About Andreas Bergström

Born in Sweden in the late 80’s I got my first computer in the early 90’s, an Intel 386 with MS-DOS. Having to start games like Retal and Lemmings from the command line was enough challenge at the time, but when I later upgraded to Windows 3.1 I actually started tinkering with the computer a bit more.

My friends were however already using Windows 95 and played games like Sim City 2000, Heroes of Might and Magic, Warcraft and Magic Carpet. These could not run on Windows 3.1 (at the time I didn’t understand that there were DOS-versions of these as well), so in my cravings to play these I simply draw them in MS Paint and pretended to play them instead.

When I later started using Windows 95 and Windows 98 it coincided with the birth of the mainstream internet with home dial-up connections and the world wide web. Information was easier to access but far from as polished and accesible as today. Streaming video (or any video) and PDF was not even around. Homegrown txt-files was the information media of the time, beside physical books.

So as my learning was somewhat hampered by un-inspiring texts, I resorted to level design. I had spent many hours doing level for RTS-games like Red Alert, Age of Empire and Dark Reign. But getting into 3D was on a totally different level. I finally got the grip of it when I was 12-13 years old thanks to an article in the Swedish version of PC Gamer. It went through the concept of polygons, textures, lightning and even some scripting. This was probably my first contact with anything programming related.

As the web was growing fast, both as a consumer media and a development platform, I started to look into how I could make my own webpages. Office was cool and as I had used Word for school projects, I looked into its support for web and built my first web page like a regular document and uploaded it to the Swedish web portal Passagen (a Geocities-clone).

I quickly realized that Word was not optimal for anything web related, so I instead turned to its sibling Frontpage. Frontpage had a proper WYSIWYG-tool (which rendered horrible HTML) that got me started doing real websites with frames, GIF-animations and all of the cool 3rd party services like visitor counters and guestbooks.

My first sites was 100’s of different iterations of my personal website (still hosted on Passagen, I bought my first domain a decade later in 2007). But my entrepreneurial mindset drove me to start somewhat more serious projects. Those consisted of sites focues on PC and console games reviews, game clan sites and company websites for family friends.

Somewhere in the early 00’s I switched from Frontpage to Dreamweaver, and even though I did understand HTML I had limited knowledge of CSS and did most of my work in WYSIWYG so the tool generated most HTML/CSS. But one day I decided I should learn CSS and got myself a pirate copied PDF-file of some book on the topic. And after that I never used WYSIWYG again, even though I used Dreamweaver until the late 00’s when I switched to Textmate/Coda/Sublime Text.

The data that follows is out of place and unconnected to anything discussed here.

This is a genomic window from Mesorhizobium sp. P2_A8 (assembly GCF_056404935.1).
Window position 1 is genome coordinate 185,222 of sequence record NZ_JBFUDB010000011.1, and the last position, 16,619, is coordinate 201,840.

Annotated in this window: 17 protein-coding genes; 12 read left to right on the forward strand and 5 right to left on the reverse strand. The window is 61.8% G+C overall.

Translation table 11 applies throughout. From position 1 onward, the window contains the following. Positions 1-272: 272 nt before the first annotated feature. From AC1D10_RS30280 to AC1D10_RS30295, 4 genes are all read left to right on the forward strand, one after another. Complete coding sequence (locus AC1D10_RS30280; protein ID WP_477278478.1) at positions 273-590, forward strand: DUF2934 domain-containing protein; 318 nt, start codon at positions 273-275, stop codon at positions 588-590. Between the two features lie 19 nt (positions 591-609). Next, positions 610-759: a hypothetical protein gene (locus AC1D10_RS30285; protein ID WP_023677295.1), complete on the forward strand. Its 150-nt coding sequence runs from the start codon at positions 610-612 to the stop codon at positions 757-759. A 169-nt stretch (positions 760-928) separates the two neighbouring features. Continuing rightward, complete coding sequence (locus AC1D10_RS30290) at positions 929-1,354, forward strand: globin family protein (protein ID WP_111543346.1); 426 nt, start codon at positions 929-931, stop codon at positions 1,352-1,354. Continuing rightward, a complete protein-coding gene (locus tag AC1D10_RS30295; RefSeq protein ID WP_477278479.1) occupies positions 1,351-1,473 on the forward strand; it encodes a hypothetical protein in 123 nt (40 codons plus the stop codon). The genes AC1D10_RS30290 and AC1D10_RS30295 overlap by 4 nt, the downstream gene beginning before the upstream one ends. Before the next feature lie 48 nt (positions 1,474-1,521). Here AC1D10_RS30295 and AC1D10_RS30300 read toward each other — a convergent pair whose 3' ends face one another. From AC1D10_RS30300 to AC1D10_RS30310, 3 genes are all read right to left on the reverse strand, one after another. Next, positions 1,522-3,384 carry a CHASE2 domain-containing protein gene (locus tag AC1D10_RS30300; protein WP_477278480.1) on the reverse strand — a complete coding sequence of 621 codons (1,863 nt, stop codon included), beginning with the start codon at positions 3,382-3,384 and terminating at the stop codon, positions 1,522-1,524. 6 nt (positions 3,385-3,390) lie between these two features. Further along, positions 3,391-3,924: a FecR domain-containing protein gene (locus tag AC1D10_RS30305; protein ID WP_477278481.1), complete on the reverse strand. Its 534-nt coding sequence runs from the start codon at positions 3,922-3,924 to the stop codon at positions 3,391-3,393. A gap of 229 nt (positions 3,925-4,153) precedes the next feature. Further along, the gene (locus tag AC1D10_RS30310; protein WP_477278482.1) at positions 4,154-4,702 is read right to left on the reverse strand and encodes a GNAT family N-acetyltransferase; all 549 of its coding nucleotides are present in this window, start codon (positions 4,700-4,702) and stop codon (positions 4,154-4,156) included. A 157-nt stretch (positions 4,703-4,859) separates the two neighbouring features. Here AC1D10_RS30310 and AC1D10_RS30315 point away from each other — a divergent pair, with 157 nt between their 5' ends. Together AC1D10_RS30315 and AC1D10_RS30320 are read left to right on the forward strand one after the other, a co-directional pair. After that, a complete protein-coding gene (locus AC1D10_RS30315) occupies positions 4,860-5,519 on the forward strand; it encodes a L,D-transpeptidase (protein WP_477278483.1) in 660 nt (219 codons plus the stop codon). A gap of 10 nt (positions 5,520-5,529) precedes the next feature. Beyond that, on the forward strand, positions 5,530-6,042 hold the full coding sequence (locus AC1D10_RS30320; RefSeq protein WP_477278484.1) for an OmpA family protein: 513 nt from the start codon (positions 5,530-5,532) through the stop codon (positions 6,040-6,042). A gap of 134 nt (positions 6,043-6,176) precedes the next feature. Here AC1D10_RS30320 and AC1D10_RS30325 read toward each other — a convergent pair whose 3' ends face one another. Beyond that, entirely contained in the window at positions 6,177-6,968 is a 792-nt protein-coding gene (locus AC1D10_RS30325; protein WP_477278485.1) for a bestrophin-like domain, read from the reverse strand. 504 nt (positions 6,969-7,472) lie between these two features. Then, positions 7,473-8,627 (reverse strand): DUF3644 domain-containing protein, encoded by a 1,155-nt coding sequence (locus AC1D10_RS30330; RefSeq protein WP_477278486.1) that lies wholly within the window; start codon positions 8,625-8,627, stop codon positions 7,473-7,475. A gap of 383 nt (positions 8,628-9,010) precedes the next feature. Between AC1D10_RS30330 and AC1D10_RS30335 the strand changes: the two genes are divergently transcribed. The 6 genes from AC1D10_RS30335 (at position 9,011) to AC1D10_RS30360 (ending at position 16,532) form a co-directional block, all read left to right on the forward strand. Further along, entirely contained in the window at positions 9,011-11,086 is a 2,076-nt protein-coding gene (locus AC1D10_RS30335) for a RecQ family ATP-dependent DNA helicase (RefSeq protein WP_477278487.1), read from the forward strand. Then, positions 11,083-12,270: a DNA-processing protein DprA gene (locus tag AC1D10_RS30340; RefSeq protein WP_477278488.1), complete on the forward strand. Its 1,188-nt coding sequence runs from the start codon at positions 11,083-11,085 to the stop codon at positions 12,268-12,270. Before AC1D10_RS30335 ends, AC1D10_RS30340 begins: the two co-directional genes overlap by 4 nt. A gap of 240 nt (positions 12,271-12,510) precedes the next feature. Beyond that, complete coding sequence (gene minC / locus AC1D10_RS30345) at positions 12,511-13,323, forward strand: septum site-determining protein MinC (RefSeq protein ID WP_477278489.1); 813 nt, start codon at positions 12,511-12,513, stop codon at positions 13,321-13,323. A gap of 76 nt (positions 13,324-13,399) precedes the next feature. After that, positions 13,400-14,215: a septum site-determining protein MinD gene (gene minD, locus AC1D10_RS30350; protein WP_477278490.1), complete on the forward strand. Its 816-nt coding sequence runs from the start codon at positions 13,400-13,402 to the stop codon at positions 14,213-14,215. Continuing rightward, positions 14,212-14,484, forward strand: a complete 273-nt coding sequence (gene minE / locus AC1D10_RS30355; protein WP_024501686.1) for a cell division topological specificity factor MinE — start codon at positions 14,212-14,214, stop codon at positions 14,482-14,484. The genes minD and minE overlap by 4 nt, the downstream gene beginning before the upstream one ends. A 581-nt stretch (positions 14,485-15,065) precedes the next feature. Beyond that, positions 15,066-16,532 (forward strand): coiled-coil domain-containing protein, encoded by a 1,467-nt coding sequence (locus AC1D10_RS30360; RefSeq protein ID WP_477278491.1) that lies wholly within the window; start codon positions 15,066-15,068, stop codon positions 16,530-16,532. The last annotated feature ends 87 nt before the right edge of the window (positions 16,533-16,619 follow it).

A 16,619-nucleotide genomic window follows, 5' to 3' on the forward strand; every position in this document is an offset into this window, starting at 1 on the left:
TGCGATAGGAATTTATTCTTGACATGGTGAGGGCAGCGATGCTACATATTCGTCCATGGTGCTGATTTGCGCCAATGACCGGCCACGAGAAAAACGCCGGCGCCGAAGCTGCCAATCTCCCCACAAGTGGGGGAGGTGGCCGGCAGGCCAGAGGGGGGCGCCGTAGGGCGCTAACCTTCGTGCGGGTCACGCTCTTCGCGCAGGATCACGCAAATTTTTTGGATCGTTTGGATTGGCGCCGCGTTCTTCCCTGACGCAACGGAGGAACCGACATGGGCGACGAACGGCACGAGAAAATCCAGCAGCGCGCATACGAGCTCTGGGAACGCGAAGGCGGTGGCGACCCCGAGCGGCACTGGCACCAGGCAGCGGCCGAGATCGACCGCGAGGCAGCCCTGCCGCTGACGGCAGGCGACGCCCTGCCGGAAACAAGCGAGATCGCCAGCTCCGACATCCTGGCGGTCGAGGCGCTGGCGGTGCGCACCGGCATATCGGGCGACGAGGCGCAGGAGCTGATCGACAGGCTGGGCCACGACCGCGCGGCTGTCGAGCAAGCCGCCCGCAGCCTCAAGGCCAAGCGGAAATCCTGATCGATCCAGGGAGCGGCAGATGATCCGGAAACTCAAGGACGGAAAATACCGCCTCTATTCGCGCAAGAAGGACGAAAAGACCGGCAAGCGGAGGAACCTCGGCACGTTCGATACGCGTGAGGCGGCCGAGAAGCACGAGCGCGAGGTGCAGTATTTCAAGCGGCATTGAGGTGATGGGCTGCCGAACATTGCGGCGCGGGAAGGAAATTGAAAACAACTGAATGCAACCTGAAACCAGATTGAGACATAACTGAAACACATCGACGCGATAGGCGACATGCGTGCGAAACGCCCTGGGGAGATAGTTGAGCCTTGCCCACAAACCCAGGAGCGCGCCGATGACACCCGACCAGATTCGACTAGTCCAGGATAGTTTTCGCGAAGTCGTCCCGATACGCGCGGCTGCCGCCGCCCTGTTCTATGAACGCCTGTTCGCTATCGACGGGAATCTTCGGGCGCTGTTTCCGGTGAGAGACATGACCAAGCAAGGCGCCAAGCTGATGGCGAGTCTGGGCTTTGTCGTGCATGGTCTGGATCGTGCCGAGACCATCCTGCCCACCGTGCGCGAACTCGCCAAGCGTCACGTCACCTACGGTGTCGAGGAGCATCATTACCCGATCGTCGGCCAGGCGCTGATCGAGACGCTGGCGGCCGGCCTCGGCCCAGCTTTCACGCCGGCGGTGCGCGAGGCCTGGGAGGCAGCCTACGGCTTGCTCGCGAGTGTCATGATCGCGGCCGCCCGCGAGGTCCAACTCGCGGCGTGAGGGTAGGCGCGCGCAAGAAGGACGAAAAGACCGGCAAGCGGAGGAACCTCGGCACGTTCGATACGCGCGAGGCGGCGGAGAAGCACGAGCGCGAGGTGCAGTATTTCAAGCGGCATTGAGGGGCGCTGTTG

Somewhere along the way I knew I had to learn a server-side language to make the websites more dynamic and rich, but it wasn’t until last year in high-school at 2005 that I looked into PHP and MySQL. Up until that I had done simple login-functions in Javascript with all logic and credentials hardcoded in the front-end.

Even though I spent a lot of time in other languages and frameworks, I mostly stayed with PHP and MySQL for the next decade. Although around 2011 I had come to the conclusion that PHP is really garbage, but it was what I knew the best and when I discovered Laravel (a PHP-framework) in 2012 I decided to stay a bit longer.

By 2016 I had grown seriously tired of PHP, its community and everything related to it (even most other PHP-developers). Some of the languges I had kept a close eye on over the eyers were Python, Objective-C/Swift and C#. So it made most sense to jump into those universes.

Besides web development and had played around with more low-level systems programming since the early 00’s. I bought books on C++ and Java, and even bought a retail version of Visual Studio C++ 6.0 with my own money to have a proper IDE and compiler (for Windows). With it came a poster of the entire class hierarchy of MFC, a C++ library for developing desktop Windows applications before Winforms and even .Net itself.

Like many other kids I dreamed about making my own games. I even assembled a team consisting of a professional 2D Texture artist, a professional 3D artist and myself as a programmer even though I didn’t really understand any programming outside of commandline-based text games and utilities. I spent a lot of time on GarageGames and tried my best with Irrlicht and Ogre 3D, two popular graphic engines in the 00’s.

Nowadays I specialize in Python and Swift. For Python I’m primarly focusing on Django and Flask for web development, together with Postgres, Redis, ElasticSearch, RabbitMQ. When it comes to Swift I’m steadily reaching deeper within the Apple universe, from UIKit to ARKit and CoreML.